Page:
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30 Hour Non-Luminous Mark V

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Hmm, where to post a vintage, military, pocket watch?  As the Military Watches section of the forum has had the least replies recently, here will do nicely :)

This arrived today from another, well-known, on-line dealer:

Zenith, 30 Hour, Non-Luminous, Mark V


According to Wesolowski and other sources, these were issued by a number of manufacturers to the Royal Flying Corps during the First World War from around 1916 and were used as aircraft cockpit clocks.  Later on, when night flying missions became more common, a luminous version was issued.

Apparently, the movement in the Zenith was used as the basis for that used in the Zenith pocket watches issued to the Royal Navy's Hydrographic Department some 30 years later during the Second World War.

The movements certainly look similar in many respects:

Movement from Zenith RFC Mark V Pocket Watch, circa 1916


Movement from Zenith HS3 Royal Navy Hydrographic Survey Pocket Watch, circa 1940's


Now that we can post links to other forums, I can point you in the direction of this thread on the IHC185 forum where there's a lot of information about the different manufacturers of and history of the Mark V pocket watches:


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Very interesting, cheers Rich...

The way it is actually specified that it is non-luminous, would that suggest it was for a specific use? Like, 'we dont want that luminous on, get the non-luminous one'

I struggle to understand why it would actually say non-lum on the dial unless it was important to distinguish the 2 types...

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Good point Jase, I hadn't really thought about the logic behind the markings.

I've read various anecdotes about the lume on some watch dials being shaken loose and disrupting the movement.  So you might not want a luminous watch in your rattly old WW1 biplane and the non-lume version would be preferable.  On the other hand, if you're flying a sortie at night (which was a relatively new development at the time) a non-luminous watch wouldn't be much good to you and you'd certainly prefer a shiny one.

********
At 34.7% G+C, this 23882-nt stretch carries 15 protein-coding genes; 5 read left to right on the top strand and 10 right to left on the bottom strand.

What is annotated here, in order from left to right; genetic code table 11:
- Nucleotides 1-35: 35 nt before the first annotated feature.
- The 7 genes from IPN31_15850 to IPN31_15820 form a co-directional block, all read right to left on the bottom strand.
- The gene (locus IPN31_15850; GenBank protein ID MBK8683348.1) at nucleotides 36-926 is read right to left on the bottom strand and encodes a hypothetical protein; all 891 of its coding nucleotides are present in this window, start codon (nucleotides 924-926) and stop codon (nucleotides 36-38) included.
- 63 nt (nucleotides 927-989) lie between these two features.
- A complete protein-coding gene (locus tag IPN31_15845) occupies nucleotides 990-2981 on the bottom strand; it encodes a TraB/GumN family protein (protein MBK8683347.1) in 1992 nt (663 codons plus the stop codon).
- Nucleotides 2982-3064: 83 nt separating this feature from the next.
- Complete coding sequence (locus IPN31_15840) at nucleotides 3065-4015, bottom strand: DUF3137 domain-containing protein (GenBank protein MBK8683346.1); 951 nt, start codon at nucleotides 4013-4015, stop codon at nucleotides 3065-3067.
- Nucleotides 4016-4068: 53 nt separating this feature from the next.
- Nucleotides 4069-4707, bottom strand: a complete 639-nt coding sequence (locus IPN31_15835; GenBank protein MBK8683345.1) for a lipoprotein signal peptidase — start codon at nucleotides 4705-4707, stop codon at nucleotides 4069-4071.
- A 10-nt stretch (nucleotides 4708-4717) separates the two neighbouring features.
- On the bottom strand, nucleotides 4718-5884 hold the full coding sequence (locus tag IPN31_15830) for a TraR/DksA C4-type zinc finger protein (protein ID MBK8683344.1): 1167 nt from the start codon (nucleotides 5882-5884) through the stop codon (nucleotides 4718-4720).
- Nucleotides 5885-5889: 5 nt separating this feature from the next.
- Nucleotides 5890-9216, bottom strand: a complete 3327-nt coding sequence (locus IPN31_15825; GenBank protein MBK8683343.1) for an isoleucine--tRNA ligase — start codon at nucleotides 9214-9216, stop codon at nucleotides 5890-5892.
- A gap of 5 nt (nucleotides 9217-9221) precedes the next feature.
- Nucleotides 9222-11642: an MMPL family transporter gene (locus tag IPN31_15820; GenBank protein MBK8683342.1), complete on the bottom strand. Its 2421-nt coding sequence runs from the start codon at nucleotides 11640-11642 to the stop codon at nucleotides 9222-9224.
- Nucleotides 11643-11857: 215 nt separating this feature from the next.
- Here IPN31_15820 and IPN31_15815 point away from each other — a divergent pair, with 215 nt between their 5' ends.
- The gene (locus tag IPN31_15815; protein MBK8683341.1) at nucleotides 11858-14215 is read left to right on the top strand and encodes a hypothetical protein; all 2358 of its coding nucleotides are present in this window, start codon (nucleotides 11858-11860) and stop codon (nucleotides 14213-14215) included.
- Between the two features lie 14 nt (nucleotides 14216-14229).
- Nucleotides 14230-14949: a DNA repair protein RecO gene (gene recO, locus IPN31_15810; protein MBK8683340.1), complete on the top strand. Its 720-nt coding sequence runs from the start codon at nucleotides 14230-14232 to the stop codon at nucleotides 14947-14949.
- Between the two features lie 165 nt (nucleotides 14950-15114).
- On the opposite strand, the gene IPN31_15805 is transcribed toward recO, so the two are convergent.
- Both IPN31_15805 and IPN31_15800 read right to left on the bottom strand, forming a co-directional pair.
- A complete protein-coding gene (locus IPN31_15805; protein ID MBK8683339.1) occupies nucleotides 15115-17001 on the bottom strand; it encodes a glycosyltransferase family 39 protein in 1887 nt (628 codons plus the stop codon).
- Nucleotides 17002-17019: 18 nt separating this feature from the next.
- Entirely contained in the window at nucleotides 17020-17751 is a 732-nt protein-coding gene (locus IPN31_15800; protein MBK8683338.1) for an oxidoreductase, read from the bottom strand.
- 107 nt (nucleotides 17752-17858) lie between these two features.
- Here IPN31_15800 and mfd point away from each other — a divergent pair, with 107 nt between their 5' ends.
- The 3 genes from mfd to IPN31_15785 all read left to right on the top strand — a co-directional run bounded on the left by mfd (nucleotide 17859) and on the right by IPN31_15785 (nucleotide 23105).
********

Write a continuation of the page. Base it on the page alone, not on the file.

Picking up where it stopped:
As such, I guess they marked the dials accordingly to save the chap issuing the watch having to disappear into the back of a dark cupboard somewhere to check if the dial glowed or not, or for the mechanics fitting them to the planes to ensure they fitted the correct type maybe?

Just my guess.  Perhaps there's another reason. 

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Most WW1 biplanes only flew during daylight so would not have needed luminous hands/dials. Beautiful movement with an interesting regulator?

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Yes, the regulation mechanism appears to be the same in both watches.  I've no idea how it works!

As to night flying, there's an interesting snippet on one the RAF's web pages :

"19 - 20 Jan 1915- The first airship raid on Britain. Zeppelins of the Imperial German Navy Airship Division drop bombs on Great Yarmouth and Kings Lynn, Norfolk, killing 5 people. The RFC flew its first ever night sorties against the raiders, but two aircraft failed to intercept. During the entire war 56 tons of bombs fell on London and 214 tons elsewhere."

And a further snippet from the 1917 timeline page:

"23 Feb 1917- No. 100 Sqn arrives in France as the first night bomber squadron. It is equipped with FE2b aircraft. Originally formed at Hingham, Norfolk, the squadron moves to France a month later."

Edited by rhaythorne

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Those are perfectly lovely watches, and would definitely been classed as 'V and A'. I still use this definition for certain articles that are liable to be stolen - for an example, an aircraft engine of any type is certainly extremely 'valuable' but is not 'attractive' to thieves. But a cockpit watch is absolutely V and A.

I am sorry if I am preaching to the converted...

I also believe that in the WWI era the pilot had to sign for the watch, and if he didn't bring it back after a crash (I suppose on our side of the lines) that he would be charged for it. If he crashed on the German side he didn't have to worry...

Edited by Jim Attrill

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